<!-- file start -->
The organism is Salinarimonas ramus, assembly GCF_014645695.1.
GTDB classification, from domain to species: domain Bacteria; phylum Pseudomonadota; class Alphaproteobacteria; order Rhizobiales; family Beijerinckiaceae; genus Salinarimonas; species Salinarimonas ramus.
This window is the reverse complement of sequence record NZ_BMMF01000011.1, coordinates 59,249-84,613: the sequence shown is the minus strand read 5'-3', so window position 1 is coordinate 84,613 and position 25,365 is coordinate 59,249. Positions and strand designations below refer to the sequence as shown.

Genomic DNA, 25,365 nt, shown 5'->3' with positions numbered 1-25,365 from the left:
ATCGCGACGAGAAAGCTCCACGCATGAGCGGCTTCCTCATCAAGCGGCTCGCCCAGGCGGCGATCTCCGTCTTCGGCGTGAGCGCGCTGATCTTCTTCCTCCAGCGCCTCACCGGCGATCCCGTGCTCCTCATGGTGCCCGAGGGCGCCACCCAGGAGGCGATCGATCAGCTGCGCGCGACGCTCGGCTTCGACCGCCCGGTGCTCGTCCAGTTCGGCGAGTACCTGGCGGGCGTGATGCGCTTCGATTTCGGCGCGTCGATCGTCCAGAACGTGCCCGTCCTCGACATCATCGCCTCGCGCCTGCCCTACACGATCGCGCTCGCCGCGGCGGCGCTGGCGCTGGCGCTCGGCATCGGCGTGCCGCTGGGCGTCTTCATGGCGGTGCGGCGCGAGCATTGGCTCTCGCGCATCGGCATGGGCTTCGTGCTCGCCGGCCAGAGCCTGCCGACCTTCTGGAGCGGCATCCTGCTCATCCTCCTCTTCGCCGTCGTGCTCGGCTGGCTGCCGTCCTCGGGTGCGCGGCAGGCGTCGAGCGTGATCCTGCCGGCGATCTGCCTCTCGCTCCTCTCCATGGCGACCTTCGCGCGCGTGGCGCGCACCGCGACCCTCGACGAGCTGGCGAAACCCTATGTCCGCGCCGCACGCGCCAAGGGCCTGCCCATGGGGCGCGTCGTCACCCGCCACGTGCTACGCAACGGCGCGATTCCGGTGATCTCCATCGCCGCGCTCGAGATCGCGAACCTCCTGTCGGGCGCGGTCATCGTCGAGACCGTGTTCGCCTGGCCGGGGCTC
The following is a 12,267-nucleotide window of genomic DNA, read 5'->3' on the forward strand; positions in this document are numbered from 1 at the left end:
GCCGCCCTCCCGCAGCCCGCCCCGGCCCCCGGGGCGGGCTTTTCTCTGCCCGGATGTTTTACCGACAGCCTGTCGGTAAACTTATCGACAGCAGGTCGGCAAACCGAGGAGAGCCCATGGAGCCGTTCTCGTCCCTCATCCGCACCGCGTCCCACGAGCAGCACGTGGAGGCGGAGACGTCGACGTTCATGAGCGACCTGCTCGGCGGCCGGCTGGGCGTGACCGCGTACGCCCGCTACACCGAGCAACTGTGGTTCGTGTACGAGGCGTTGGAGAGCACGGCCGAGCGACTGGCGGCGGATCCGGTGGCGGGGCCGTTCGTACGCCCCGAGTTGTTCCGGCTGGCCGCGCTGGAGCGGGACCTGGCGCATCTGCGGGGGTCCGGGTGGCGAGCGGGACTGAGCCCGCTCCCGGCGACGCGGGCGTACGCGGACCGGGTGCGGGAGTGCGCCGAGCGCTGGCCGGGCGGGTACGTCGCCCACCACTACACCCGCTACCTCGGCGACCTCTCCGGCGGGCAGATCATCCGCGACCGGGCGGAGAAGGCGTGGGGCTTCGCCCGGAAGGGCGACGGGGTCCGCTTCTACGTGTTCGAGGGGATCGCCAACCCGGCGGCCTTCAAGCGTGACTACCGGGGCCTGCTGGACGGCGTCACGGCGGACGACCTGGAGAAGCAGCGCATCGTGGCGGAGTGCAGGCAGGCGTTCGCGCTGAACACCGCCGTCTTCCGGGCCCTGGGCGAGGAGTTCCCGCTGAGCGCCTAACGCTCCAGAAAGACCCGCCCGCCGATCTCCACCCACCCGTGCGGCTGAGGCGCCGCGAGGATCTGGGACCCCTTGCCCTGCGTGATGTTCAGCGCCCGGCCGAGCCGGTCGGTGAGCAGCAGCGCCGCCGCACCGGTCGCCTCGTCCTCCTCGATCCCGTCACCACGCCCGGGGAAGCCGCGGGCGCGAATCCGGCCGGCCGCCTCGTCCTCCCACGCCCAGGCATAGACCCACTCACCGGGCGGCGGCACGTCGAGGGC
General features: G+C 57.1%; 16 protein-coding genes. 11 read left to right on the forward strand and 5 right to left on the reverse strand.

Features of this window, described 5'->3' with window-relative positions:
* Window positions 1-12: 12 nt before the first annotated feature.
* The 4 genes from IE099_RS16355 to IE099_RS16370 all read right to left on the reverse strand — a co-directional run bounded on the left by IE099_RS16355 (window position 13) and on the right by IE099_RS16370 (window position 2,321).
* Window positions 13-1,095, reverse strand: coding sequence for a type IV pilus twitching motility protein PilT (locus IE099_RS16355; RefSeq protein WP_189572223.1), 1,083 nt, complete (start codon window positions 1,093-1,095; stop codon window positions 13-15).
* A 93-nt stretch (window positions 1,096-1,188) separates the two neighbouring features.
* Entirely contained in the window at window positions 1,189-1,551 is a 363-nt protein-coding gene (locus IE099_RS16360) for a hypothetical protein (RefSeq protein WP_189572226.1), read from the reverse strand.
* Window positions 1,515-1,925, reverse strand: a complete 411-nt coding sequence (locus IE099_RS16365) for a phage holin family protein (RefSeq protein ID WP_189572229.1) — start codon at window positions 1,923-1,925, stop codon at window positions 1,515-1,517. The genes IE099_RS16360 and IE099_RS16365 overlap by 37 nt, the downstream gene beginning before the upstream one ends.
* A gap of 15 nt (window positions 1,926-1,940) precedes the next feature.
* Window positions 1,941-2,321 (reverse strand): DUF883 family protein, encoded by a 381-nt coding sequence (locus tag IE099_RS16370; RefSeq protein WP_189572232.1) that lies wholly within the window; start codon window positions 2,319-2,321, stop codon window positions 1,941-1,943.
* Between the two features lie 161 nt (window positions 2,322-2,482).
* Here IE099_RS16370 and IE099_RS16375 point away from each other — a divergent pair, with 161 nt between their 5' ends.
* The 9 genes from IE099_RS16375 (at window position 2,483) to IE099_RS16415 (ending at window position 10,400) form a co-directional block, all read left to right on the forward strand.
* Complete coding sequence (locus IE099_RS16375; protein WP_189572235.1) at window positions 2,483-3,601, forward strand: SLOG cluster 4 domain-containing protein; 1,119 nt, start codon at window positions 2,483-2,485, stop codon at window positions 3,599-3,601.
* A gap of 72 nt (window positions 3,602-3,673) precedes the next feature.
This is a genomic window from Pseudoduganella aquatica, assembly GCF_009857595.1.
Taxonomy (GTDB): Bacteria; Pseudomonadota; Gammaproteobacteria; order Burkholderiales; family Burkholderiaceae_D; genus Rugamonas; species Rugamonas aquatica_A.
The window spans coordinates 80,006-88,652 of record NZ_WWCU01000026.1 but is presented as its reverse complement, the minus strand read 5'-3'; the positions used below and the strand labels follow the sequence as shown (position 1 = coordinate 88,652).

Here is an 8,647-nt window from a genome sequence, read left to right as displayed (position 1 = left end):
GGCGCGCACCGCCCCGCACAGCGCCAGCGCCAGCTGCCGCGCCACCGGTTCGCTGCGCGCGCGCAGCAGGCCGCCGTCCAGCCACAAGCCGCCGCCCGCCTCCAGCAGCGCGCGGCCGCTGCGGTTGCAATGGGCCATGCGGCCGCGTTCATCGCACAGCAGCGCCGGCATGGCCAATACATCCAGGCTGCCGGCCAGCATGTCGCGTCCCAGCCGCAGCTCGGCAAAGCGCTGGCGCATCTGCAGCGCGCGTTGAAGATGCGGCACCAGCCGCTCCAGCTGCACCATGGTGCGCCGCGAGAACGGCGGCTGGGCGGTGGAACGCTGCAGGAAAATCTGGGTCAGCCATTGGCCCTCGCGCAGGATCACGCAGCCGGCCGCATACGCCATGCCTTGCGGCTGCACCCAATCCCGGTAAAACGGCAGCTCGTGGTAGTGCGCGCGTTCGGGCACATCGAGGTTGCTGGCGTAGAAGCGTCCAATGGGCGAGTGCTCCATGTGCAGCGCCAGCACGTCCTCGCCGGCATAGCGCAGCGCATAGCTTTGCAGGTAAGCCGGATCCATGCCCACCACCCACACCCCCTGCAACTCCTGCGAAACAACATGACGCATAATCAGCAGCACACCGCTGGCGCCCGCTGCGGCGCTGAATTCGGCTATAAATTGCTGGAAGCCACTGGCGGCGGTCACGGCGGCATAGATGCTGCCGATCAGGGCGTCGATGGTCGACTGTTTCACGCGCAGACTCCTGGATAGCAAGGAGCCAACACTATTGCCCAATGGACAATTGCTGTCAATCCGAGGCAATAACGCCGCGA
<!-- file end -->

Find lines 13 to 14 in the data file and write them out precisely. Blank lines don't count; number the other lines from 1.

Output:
* A 93-nt stretch (window positions 1,096-1,188) separates the two neighbouring features.
* Entirely contained in the window at window positions 1,189-1,551 is a 363-nt protein-coding gene (locus IE099_RS16360) for a hypothetical protein (RefSeq protein WP_189572226.1), read from the reverse strand.